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FDA Approves New Treatment for Children and Young Adults with Chronic Graft versus Host Disease

This week marked another milestone for the treatment of graft versus host disease in children. The U.S. Food and Drug Administration (FDA) approved ibrutinib (Imbruvica®) for children 1 year or older with chronic graft-vs-host disease (cGVHD) that has not responded to earlier treatment. The drug was approved in 2017 to treat adults with cGVHD. Notably, a new oral formula of ibrutinib helps address challenges children may have with swallowing capsules or tablets.

GvHD can be a life-threatening serious complication of stem cell transplants, which are used to treat certain types of leukemia and lymphoma, as well as multiple myeloma. GvHD occurs when the donor’s cells (the graft) see the patient’s healthy cells (the host) as foreign and attacks them. Click here to learn more about diagnosis, symptoms and LLS support services available for cGVHD.
This approval was based on the iMAGINE trial, which included 47 patients, between the ages of 1 and 22 years who had moderate or severe cGVHD. Six in 10 (60%) of patients responded to ibrutinib treatment by week 25 and the median duration of response was more than 5 months. The most common adverse reactions were anemia, musculoskeletal pain, fever, diarrhea, pneumonia, abdominal pain, mouth inflammation or soreness, low platelet counts and headache.

“Every advance that improves quality of life and health outcomes for patients with blood cancer is an important step in our mission,” says LLS chief scientific officer Lee Greenberger. Nowhere is this more important than in children. LLS recently introduced the Dare to Dream Project, the bigger, bolder, next phase of the LLS Children’s Initiative to develop safer, less toxic, and more effective treatment for kids with blood cancers.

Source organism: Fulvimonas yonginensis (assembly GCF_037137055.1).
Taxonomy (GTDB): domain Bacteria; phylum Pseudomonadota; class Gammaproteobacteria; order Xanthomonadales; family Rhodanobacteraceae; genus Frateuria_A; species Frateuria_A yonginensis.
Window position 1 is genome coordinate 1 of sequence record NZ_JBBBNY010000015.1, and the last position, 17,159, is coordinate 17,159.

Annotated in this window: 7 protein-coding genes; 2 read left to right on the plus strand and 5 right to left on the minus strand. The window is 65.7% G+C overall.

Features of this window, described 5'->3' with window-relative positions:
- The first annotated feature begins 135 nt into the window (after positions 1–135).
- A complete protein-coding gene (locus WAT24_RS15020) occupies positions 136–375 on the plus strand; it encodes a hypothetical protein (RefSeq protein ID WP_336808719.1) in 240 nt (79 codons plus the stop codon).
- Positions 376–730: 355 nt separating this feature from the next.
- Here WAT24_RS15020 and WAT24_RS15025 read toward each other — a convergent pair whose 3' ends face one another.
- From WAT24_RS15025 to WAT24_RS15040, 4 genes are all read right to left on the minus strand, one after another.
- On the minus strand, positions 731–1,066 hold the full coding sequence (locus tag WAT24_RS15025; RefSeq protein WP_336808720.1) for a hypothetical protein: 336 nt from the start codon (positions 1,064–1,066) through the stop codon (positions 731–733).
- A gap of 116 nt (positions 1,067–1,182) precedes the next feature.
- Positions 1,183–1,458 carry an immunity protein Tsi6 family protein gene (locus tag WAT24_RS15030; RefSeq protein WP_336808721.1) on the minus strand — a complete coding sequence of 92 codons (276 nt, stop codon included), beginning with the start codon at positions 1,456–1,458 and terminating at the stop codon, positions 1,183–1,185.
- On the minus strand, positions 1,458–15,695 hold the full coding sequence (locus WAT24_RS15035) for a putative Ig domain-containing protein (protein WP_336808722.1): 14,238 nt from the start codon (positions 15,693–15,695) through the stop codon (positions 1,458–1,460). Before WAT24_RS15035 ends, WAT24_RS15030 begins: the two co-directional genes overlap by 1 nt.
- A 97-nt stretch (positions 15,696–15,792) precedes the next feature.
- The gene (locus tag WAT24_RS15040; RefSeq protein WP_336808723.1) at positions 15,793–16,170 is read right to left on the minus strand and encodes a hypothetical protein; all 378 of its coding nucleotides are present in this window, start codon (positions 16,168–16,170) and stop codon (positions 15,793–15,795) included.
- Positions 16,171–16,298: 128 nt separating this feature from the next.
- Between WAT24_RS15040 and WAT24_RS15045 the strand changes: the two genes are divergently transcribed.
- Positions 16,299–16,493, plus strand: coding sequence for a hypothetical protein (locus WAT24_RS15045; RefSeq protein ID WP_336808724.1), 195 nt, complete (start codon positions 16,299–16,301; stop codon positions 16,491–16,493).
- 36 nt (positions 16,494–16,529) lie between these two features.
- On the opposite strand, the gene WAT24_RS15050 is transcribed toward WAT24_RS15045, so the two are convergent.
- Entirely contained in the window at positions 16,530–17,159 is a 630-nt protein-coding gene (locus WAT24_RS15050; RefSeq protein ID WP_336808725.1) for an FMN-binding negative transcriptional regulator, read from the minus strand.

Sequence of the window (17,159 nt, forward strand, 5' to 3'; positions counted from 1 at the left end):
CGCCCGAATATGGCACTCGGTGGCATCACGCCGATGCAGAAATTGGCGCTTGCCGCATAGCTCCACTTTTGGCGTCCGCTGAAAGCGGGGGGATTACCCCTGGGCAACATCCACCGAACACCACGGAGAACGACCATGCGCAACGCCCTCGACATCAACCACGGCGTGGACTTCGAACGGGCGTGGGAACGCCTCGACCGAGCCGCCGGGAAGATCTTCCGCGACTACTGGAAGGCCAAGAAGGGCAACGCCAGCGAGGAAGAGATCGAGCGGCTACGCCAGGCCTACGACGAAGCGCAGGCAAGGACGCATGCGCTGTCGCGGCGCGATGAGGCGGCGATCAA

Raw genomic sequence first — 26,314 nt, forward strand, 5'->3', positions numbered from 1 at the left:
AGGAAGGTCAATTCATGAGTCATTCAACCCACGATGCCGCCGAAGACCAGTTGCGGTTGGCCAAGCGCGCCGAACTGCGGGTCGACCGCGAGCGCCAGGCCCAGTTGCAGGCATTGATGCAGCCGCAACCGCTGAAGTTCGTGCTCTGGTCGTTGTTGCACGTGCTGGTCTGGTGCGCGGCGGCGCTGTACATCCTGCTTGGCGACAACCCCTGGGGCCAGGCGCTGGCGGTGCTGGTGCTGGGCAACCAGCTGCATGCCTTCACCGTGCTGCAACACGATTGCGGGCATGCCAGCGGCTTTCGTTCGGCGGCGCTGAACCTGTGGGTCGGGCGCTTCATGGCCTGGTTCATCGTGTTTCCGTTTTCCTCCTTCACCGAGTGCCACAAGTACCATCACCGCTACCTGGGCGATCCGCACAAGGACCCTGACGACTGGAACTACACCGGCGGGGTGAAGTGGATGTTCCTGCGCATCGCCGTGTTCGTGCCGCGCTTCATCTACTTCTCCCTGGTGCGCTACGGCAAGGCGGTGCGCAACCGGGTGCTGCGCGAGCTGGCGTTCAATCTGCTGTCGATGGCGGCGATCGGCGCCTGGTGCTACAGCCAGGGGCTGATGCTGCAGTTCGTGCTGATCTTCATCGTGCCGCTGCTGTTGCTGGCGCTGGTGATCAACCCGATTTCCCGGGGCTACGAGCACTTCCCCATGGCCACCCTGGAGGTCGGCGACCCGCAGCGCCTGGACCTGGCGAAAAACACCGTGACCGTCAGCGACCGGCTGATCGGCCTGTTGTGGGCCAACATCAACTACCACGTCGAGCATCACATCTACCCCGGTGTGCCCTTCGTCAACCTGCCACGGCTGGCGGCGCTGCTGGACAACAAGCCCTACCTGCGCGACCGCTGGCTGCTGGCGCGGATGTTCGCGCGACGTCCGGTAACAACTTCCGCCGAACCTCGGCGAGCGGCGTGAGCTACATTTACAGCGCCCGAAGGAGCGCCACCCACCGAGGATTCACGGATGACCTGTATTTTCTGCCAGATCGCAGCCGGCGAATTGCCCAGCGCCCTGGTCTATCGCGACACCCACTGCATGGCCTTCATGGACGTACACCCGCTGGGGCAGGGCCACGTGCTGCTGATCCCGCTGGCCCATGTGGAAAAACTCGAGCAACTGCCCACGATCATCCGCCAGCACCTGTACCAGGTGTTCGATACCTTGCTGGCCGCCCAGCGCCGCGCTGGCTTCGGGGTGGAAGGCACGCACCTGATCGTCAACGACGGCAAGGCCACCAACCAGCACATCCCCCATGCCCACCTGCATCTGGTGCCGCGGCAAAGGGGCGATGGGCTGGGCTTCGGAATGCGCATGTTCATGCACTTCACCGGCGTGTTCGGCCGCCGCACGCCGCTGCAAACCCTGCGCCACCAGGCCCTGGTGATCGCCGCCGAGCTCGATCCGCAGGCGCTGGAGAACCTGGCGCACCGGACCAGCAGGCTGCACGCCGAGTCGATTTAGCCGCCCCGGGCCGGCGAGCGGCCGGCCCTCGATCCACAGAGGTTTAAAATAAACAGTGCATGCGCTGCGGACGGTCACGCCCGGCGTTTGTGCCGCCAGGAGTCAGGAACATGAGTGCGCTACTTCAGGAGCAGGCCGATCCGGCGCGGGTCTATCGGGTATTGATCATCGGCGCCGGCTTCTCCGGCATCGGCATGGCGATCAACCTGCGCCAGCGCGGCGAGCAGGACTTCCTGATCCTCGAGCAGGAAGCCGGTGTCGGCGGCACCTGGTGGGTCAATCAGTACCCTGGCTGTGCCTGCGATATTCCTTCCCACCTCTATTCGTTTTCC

LLS helped advance ibrutinib for treatment of lymphoma, as well as additional therapies for GVHD

Ibrutinib targets the Bruton’s tyrosine kinase (BTK) enzyme, which plays a key role in B-cell cancers. Ibrutinib was originally approved by the FDA starting in 2013 to treat a variety of lymphomas: chronic lymphocytic leukemia (CLL), small lymphocytic leukemia (SLL), mantle cell lymphoma (MCL), marginal zone lymphoma (MZL), and Waldenström macroglobulinemia (WM). Ibrutinib has not only extended survival, but also improved quality of life for thousands of patients, and has transformed the treatment of CLL and WM.

LLS has supported clinical trials and laboratory studies of ibrutinib since 2010. Dr. John Byrd at Ohio State University (OSU) – a long-time LLS grant recipient and world-renowned CLL expert, was instrumental in advancing ibrutinib. LLS is also supporting Dr. Jennifer Woyach, also at OSU and Dr. Nitin Jain of MD Anderson Cancer Center, who are developing next-generation BTK inhibitors that show promise in patients who do not response to ibrutinib therapy. Other current LLS-funded researchers include Dr. Kirk Schultz of the University of British Columbia and Dr. Ivan Maillard of the University of Pennsylvania Medical Center.

Additional therapies have been approved recently to treat GVHD. One of them, ruxolitinib, which was supported by LLS and initially developed to treat a myeloproliferative disorder, was approved in 2019 to treat cGVHD in patients 12 and older. The new applications of ibrutinib and ruxolitinib underscore the value of LLS foundational investments, which have paved the way for new applications of existing therapies.